Rains Hit Mahabaleshwar Bee-Keepers Very Hard

Anvita Srivastava
Monday, 11 November 2019

After strawberries, its bee-keepers who faced the brunt of incessant rainfall in Mahabaleshwar this year. 

PUNE: After strawberries, its bee-keepers who faced the brunt of incessant rainfall in Mahabaleshwar this year. 

Due to extended rainfall in the State, almost 90 per cent of the bee colonies connected with the Mahabaleshwar Madhusagar Co-operative Society were damaged. 

The honey production which starts in October this year will be delayed and the bee-keepers are uncertain about the production. 
“I had 40 bee boxes of bee colonies. Now, there are only five. The continuous rainfall has caused huge damage to the bee colonies.” said Sanjay Gaikwad, President, Mahabaleshwar Madhotpadak Co-operative Society.

“The intense rain caused the growth of fungus in the bee boxes, due to which bees died. They were unable to go out and get food and were unable to survive. Usually, the production starts in October but this year we do not have enough strong colonies for honey production,” said Gaikwad.

As many as 500 active beekeepers have been part of Mahabaleswar Madhotpadak Co-operative Society, also known as Madhusagar. The Society is supported by the Khadi Village Industries Board (KVIB). These beekeepers are mostly based in Mahabaleshwar, Wai and Jawli talukas of Satara district.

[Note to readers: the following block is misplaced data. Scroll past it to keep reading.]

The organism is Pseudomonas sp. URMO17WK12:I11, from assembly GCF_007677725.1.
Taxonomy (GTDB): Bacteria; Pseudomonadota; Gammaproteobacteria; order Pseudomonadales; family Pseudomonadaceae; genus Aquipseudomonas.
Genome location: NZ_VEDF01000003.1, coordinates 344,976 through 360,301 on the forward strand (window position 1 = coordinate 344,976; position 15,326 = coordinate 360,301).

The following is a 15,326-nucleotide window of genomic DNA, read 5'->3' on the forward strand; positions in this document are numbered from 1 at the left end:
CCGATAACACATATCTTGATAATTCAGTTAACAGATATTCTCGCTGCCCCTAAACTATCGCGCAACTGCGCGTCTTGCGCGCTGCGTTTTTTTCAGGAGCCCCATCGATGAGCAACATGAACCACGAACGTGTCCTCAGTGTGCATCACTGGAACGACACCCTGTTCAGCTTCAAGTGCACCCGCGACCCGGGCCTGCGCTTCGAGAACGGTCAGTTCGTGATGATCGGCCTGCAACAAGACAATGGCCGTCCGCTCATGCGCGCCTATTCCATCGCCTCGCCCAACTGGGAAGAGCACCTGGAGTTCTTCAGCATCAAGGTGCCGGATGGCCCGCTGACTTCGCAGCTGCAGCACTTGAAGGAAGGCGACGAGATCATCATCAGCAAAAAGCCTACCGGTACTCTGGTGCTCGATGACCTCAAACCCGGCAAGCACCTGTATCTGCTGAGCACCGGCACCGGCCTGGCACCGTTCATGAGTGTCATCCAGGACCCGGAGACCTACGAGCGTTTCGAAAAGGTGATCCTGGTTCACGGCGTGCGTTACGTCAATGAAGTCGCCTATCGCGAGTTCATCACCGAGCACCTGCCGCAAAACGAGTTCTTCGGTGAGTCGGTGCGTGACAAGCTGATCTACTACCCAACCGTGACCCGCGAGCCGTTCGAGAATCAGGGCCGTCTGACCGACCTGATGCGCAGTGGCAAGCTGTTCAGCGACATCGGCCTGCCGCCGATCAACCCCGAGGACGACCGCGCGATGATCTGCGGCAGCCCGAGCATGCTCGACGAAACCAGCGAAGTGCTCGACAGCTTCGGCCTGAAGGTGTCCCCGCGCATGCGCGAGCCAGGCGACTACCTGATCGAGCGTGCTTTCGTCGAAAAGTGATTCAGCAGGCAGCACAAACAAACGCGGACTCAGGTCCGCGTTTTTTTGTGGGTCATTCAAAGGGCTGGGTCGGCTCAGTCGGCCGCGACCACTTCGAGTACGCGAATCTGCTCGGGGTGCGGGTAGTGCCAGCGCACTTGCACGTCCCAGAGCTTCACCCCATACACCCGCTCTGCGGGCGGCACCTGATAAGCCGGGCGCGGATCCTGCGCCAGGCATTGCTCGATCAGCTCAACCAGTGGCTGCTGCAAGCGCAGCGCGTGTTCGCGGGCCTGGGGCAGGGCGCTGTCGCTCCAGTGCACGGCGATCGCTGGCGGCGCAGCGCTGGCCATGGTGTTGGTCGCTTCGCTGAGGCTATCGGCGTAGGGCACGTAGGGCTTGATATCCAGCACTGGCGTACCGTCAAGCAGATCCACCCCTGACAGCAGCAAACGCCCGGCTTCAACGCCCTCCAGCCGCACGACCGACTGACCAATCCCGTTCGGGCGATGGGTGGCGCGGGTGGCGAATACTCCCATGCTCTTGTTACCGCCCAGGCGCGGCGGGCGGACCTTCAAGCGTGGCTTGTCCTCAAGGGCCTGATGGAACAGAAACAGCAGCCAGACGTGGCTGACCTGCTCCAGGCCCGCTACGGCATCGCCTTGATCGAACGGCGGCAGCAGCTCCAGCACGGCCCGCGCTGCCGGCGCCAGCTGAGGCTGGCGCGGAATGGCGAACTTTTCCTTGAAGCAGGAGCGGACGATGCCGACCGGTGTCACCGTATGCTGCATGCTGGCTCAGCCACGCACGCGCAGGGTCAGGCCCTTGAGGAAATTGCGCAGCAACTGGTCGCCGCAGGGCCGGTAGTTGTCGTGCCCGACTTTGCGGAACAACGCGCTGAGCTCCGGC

Gaikwad added, “This year, the production will start only in December, and it will take a month or two for these colonies to become stronger. We are unsure about the production as it depends on the flowering. Last year, we produced around 30 tonnes, but this year we are unsure about the production.”
“I had 30 bee boxes with colonies, of which only four are remaining. Due to the intense and heavy rain, production will be delayed this time as it will take a couple of months for the colonies to become stronger, which depends on flowering and then only the collection of honey might start,” said Pravin Ringe, Director of Mahabaleswar Madhotpadak Co-operative Society. 

Vitthal Rajpure, another bee-keeper from Mahabaleshwar said, “I had 100 to 150 colonies but due to continuous rainfall only 15 colonies are left. Almost 90 per cent of my colonies have been damaged. Every year, we used to migrate to the Konkan area during rain. But we could not do so this time since it was raining there as well. However, the situation concerning the production of honey this year will be clearer in the coming fortnight.”

“The heavy and continuous downpour in Mahabaleshwar has caused huge damage to the bee colonies. Only 10 per cent of bee colonies are left in the bee boxes of these beekeepers. This intense and continuous rain has delayed the production. It will take at least a month for the colonies to become stronger but still the production is uncertain as it depends completely on flowering. Jamun was one of the important source, but there are chances that not every year there is enough flowering of jamun. However, the situation will be clear by the end of the month,” said DR Patil, Director, Directorate of Bee-Keeping, Mahabaleshwar, KVIB.

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